RICHMOND, Va. -- The first case of the COVID-19 variant called B.1.1.7 has been identified in Virginia, state health officials confirmed Monday.
The Virginia Department of Health and the Department of General Services Division of Consolidated Laboratory Services (DCLS) announced that the first case of the B.1.1.7 variant was identified in a sample from a resident of Northern Virginia with no reported recent travel history.
DCLS says they have informed the Centers for Disease Control and Prevention of the variant case.
The B.1.1.7 variant first emerged in the United Kingdom in late 2020 and is more infectious, according to leading health experts.
“Viruses change all the time, and we expect to see new strains as disease spreads,” said State Health Commissioner M. Norman Oliver, MD, MA. “We know this variant strain spreads more quickly between people than other strains currently circulating in our communities, but we still have more to learn about whether it causes more severe illness. As our state public health officials closely monitor the emergence of the B.1.1.7 variant in our Commonwealth, it is important that all Virginians continue following mitigation measures.”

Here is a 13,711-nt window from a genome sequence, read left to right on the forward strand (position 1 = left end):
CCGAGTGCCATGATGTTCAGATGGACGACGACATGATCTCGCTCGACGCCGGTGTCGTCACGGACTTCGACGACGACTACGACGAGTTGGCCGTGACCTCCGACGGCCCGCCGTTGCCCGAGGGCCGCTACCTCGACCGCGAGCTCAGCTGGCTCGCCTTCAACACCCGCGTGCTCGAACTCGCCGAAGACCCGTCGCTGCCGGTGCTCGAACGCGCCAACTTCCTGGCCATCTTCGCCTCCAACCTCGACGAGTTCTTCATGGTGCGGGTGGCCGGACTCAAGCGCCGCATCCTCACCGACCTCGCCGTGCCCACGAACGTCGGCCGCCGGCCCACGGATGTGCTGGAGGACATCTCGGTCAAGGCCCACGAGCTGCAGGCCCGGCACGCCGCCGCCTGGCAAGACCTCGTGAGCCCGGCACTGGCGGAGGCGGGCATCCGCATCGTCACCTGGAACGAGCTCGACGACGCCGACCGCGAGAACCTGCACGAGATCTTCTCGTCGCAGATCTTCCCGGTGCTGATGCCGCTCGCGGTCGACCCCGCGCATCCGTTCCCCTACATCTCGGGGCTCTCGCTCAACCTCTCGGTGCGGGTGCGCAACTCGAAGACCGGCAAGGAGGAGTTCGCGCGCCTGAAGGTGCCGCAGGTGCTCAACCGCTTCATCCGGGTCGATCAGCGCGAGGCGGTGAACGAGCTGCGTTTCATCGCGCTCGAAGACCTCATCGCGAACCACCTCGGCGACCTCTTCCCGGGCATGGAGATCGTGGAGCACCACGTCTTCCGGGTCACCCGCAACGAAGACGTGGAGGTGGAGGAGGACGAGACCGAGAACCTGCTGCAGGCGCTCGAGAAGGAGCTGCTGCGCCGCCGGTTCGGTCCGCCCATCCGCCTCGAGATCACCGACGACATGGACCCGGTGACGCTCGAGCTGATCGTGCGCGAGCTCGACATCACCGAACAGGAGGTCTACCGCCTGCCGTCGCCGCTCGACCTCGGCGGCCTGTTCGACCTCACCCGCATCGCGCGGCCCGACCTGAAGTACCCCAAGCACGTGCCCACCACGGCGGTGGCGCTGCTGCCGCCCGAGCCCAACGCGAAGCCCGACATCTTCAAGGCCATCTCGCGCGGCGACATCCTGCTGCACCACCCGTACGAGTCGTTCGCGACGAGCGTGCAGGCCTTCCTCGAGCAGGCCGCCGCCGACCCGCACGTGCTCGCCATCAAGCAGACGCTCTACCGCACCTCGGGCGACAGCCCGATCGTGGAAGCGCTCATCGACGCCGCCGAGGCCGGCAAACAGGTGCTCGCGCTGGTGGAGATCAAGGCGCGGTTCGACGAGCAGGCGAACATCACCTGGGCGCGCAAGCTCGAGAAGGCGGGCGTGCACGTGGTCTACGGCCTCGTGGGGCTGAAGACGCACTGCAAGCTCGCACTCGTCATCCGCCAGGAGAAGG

As of January 22, nearly 200 cases of the B.1.1.7 variant have been detected in 23 states.
Moderna announced Monday that a study found its COVID-19 vaccine appears to protect against the new coronavirus variants.
Scientists say early data suggests currently authorized vaccines are effective against the new variant.
For more information about COVID-19 variants, click here.